Colour seems not to be as essential for me as form and surface treatment. For some years, while my work concentrated basically on the graphic aspects of what can be done on a pot’s surface, I had the feeling that a good black glaze was all I needed to develop my ideas. However, nowadays I am convinced there has to be a certain presence of colour in my work, because I definitely feel some few colours that belong to it: subdued, natural… colours that are close to earth, to the colour of clay itself.

What was for you the most important moment in your ceramic career?

I guess it was the moment when I discovered, by accident, the effect produced on the wall of a thrown piece by making an incision open as in a wound. What Garth Clark called “the gentle cuts”. This discovery produced without a doubt the international recognition for my work. And I must say that I felt a profound pleasure in realizing that such a simple effect (because it is indeed a very easy technical resource) had never been used in the thousands of years of ceramics history, ot at least, never had been really developed.
A strange thing is that nowadays there are many young ceramists using this effect on their work (which is alright with me, I never tried to keep it as a secret or a personal “property”), and even some that claim to have discovered the effect themselves… which is not for me as easy to take. (Of course you are aware, because it happened in your own Keramiek Atelier page, of a discussion around such a situation)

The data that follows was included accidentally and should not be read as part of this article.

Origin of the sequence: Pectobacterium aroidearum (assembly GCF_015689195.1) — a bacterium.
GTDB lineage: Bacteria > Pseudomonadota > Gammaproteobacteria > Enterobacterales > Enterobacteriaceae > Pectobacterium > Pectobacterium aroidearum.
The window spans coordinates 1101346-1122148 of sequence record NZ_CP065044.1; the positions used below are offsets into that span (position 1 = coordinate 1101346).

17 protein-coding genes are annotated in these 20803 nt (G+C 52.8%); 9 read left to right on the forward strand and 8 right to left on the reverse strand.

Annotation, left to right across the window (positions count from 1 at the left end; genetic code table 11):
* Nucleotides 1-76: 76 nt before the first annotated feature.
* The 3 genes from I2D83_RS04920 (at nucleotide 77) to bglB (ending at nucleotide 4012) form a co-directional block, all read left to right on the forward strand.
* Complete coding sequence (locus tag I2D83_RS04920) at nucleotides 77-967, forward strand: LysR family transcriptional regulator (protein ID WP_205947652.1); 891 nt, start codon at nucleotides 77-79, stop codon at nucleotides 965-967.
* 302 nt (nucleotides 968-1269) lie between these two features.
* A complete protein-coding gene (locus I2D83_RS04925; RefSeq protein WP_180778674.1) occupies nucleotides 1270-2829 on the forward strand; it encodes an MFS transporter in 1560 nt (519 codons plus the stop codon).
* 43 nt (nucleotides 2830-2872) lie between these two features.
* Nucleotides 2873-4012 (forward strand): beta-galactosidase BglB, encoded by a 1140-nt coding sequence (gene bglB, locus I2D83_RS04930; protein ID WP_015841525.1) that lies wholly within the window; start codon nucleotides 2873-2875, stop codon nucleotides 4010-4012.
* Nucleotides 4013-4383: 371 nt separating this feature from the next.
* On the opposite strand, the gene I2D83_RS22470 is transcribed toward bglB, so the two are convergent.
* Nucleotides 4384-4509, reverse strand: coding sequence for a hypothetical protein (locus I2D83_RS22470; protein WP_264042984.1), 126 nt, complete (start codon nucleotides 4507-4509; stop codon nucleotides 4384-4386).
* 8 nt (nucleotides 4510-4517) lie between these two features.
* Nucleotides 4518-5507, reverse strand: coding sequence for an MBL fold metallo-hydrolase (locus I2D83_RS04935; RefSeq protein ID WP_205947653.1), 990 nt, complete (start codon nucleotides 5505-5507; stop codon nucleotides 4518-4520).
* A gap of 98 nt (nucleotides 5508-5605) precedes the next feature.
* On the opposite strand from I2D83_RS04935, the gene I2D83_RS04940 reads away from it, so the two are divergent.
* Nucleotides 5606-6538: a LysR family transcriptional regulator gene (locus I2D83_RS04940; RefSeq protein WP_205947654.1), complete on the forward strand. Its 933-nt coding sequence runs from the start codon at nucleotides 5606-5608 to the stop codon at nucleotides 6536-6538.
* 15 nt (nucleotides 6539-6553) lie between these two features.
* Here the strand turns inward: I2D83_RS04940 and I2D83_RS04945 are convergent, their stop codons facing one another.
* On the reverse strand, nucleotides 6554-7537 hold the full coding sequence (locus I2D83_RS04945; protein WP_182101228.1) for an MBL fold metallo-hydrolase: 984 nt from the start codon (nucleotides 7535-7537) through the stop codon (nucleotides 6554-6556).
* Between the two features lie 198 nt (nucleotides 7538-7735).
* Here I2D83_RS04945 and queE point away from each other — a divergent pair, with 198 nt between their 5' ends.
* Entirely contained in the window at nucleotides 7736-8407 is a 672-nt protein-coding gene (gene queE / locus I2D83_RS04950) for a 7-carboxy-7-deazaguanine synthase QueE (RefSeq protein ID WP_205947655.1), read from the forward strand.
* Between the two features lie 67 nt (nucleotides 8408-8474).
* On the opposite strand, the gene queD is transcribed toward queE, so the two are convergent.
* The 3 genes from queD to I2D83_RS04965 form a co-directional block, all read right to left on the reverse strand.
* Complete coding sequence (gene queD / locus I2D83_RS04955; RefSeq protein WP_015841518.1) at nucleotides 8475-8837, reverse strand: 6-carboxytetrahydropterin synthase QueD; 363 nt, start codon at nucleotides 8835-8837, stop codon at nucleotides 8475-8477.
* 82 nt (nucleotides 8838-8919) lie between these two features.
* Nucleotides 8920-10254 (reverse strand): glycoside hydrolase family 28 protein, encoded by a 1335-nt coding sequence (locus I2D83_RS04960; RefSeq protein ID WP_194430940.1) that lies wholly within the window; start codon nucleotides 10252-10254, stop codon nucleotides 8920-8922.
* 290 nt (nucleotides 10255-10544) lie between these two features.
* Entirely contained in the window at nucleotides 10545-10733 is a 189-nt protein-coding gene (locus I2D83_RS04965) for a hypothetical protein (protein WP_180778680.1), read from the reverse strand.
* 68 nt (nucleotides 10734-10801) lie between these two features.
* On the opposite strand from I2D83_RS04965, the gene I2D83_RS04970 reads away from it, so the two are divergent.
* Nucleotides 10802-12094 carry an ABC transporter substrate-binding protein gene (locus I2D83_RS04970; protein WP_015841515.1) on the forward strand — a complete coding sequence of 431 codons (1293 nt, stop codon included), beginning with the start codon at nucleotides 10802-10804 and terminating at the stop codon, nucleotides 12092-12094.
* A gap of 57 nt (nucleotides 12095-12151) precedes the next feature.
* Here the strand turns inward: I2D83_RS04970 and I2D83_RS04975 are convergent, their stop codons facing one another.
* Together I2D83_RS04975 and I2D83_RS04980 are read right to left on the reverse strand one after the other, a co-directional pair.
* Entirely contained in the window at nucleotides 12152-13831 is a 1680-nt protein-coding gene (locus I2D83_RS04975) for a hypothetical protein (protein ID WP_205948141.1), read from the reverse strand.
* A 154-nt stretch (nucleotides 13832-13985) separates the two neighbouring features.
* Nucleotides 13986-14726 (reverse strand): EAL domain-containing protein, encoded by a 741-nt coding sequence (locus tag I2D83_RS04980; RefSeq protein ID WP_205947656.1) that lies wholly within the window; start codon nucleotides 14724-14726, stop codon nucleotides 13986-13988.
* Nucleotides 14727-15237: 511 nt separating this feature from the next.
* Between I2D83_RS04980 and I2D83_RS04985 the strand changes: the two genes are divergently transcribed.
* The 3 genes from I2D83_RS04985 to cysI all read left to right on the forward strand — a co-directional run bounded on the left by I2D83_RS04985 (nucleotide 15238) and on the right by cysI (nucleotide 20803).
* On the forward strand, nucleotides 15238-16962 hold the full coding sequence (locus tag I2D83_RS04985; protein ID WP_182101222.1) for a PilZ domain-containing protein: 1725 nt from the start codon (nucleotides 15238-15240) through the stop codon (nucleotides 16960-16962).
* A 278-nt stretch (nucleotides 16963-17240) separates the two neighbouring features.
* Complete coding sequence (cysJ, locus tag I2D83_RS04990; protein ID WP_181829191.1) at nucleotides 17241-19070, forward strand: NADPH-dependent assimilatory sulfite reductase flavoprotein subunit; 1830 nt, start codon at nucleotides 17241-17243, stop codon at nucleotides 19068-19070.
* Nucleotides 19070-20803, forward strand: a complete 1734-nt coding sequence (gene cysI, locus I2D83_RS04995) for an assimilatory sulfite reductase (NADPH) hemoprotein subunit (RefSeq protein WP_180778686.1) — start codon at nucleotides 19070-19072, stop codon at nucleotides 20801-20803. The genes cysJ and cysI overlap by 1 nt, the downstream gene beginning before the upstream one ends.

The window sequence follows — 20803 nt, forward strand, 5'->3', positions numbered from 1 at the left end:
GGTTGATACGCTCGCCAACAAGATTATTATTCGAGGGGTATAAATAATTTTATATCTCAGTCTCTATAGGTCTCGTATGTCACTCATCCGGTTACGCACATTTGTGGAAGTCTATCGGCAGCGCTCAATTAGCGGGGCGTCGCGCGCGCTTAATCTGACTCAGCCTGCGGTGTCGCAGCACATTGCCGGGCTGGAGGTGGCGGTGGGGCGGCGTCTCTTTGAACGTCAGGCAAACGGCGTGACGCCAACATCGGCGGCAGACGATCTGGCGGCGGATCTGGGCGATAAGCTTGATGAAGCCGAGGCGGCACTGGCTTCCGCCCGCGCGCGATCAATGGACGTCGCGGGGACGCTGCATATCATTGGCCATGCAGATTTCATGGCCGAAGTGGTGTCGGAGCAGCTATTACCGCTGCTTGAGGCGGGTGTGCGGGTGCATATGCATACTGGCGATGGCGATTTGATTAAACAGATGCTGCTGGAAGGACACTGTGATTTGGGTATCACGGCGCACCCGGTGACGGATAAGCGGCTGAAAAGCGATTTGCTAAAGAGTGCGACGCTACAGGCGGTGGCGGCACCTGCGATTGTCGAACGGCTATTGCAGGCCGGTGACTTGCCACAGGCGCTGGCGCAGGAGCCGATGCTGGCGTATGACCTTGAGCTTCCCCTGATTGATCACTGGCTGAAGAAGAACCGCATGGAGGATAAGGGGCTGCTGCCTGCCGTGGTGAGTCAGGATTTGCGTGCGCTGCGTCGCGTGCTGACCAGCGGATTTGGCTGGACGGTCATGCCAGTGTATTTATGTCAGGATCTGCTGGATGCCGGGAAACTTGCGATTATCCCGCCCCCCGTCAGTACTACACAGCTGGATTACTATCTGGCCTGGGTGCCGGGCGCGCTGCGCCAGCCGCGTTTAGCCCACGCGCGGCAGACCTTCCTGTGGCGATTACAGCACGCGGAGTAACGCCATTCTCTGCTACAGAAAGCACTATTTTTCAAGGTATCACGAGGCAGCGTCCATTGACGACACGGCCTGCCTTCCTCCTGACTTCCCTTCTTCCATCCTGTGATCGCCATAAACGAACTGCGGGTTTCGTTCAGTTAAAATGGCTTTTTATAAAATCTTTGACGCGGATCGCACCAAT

Which artist is or has been an inspiration for you?

Just too many. But to mention one, Brancusi.
Or to mention two: Schubert
Or three: Rembrandt… Picasso, Francis Bacon, Paul Klee, etc…

Which ceramic works and ceramist do you admire in your own country and internationally?

In Mexico I respect the work of Jorge Wilmot, from the generation before mine.
And internationally…. many:
First: Hans Coper, a deep influence.
Also, from the past, Kanjiro Kawai.
From our times, there are really many whose work I follow with interest. I cannot mention them all (I will forget many important ones) but in a fast recollection I would say: Gordon Baldwin, Claude Champy, Claudi Casanovas, Lawson Oyekan, Peter Voulkos, Bernard de Jonghe, Johan van Loon, Enrique Mestre, Yasuo Hayashi, Eva Hild, Alison Britton, Tatsusuke Kuriki, etc.

Can you remember the best ceramic exhibition you ever saw?

Maybe Claudi Casanovas at Boijmanns Museum in Rotterdam, 1982 (?)

Do you have a gallery where we can see your work or where you exhibit frequently?

The Frank Lloyd Gallery in the USA                                       http://franklloyd.com/

Loes en Reinier, Deventer, Nederland                                     http://loes-reinier.com/

Puls in Brussels                                                                               http://pulsceramics.com/

Galerie Capazza, Nançay, France                                             http://galerie-capazza.com/

Galerie de l’Ancienne Poste, Toucy, France                           http://galerie-ancienne-poste.com/

Do you have one or more exhibitions in the near future?

At the Frank Lloyd Gallery.                                   March 19
Puls.                                                                               September

Do you have a website?

It is under construction, almost ready

Thank you very much.

Graag gedaan
Hartelijke groeten,

Gustavo Pérez

,

,

,

,

,,,,,

,

,,,,

,

,,,

,

,,,,,

,

,,,,,

,

,,,,,

,

,,,,,

Advertenties

Geef een reactie

Vul je gegevens in of klik op een icoon om in te loggen.

WordPress.com logo

Je reageert onder je WordPress.com account. Log uit / Bijwerken )

Twitter-afbeelding

Je reageert onder je Twitter account. Log uit / Bijwerken )

Facebook foto

Je reageert onder je Facebook account. Log uit / Bijwerken )

Google+ photo

Je reageert onder je Google+ account. Log uit / Bijwerken )

Verbinden met %s